Here's a secret: not every team in the NFL has elite play makers at every position. In fact, depending on your definition of elite, some teams might have none at all. I like the definition where only guys that will end up being in the Hall of Fame discussions count. For instance, there are 122 or so quarterbacks active right now. The ones that have done enough to make the Hall are Tom Brady and Peyton Manning. Other names, like Drew Brees and Aaron Rogers, are up there among the top QBs, but might not have built up enough of a resume to get in today. When Manning and Brady retire, they'll be the new shoe ins. Under that definition, only 1.8% of the quarterbacks are elite.
You can go will All-Pro (chosen among the best in the NFL) and Pro-Bowls (mostly popularity contests), best 5 at each position, etcetera, etcetera, etcetera. Unless you include the best starter every team has (which can include guys that couldn't make the roster elsewhere), some teams are short of elite players. On our offense, we have exactly 2 elite skill players by my count: Brady and Gronk. To date, the offense only goes as far as Brady can throw it. We're going to need a good season from him, but it's the guys surrounding him that have disappeared when needed. For now, I'm only going to focus on the skill players that we'll need to step up this year.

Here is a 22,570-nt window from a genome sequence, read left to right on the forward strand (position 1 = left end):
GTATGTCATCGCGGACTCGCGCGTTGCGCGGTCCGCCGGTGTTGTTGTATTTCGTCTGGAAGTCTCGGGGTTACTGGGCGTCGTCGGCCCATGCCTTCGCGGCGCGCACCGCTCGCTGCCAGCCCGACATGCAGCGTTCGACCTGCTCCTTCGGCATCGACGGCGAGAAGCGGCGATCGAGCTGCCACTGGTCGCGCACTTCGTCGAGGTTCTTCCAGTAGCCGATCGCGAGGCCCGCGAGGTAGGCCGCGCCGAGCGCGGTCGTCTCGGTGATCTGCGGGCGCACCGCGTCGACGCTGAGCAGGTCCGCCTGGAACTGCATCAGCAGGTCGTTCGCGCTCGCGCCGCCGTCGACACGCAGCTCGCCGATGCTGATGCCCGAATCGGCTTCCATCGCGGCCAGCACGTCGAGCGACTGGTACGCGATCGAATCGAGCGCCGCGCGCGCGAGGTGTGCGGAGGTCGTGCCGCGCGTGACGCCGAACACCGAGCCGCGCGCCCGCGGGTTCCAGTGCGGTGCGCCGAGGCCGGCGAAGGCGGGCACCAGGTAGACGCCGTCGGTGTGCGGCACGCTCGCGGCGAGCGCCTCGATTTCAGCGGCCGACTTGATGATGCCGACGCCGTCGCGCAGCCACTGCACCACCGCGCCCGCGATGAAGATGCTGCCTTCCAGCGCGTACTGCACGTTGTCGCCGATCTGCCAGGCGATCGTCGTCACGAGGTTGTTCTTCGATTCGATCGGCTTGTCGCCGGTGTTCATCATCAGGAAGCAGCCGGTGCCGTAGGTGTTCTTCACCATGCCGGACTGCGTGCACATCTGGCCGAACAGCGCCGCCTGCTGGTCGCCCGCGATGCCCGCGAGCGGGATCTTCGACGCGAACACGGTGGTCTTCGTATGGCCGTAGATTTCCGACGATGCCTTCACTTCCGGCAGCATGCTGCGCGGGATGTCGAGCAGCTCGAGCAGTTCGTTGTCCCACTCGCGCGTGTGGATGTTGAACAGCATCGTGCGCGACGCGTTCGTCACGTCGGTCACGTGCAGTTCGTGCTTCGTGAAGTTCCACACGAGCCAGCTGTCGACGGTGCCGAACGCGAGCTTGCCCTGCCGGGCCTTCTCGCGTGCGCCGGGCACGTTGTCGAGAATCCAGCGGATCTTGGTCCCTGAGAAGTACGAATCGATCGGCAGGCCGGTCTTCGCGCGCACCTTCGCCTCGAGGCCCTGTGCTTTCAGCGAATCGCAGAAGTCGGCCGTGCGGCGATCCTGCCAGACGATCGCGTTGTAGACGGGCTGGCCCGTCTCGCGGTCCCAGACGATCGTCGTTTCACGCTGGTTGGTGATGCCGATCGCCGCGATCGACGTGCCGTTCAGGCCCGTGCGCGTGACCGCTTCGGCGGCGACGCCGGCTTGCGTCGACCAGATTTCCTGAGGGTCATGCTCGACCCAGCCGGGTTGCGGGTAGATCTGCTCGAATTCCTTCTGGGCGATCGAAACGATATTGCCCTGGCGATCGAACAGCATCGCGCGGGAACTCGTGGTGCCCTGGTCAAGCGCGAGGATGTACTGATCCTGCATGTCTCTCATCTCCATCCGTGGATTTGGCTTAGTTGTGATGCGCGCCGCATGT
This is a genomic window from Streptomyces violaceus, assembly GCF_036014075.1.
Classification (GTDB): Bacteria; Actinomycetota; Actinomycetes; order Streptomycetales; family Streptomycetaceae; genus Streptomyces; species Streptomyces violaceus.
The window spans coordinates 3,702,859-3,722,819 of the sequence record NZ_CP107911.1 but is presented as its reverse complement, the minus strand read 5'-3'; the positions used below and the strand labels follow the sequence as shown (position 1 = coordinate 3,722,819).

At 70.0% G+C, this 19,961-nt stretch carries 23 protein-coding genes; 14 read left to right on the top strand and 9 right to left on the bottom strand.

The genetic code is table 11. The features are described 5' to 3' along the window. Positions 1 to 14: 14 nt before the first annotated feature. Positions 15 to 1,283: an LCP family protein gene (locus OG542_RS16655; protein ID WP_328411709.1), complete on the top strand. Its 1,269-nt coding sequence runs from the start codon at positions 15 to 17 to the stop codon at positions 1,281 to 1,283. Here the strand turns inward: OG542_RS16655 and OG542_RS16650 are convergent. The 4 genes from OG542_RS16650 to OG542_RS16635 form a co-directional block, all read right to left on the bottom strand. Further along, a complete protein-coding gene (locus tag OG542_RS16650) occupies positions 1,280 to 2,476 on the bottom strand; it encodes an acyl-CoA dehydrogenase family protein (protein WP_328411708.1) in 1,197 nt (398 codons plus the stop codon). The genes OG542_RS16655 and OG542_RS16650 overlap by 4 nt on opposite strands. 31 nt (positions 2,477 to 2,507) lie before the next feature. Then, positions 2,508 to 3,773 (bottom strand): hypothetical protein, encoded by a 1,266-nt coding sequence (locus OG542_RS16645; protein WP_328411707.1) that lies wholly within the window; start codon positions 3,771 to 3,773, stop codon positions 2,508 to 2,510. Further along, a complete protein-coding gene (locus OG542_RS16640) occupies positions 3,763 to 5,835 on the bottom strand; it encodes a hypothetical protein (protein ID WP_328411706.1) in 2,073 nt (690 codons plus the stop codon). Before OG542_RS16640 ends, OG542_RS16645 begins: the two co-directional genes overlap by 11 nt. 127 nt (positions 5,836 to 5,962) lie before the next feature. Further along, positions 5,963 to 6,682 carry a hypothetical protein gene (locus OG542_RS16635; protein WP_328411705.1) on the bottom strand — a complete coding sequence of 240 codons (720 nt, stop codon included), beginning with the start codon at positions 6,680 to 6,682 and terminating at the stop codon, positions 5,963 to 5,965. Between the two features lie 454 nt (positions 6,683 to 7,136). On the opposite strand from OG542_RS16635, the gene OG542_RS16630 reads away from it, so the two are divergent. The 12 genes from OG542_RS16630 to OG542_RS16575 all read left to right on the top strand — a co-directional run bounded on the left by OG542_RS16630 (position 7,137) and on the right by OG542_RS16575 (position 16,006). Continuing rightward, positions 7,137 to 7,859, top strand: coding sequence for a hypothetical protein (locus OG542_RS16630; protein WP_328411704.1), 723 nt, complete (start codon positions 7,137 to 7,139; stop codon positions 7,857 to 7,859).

1. Tight End #1: Rob Gronkowski
Let's start this off with one of our few elite players. The real difference maker. When Rob Gronkowski is on the field he is the best tight end in football. He makes an impact per game that is better than any tight end that has ever played. Gronk's presence on the field can single-handedly change the Patriots offense. He is a powerful blocker, and can open holes as large as any offensive lineman. He is a skilled pass catcher. He's a huge threat down the seam and in the red zone. He is a powerful runner after the catch dragging multiple defenders down the field.
The only issue so far has been injuries, and it is becoming a huge issue. He has been limited or MIA from the post season for the last three years. Gronk will need to stay healthy,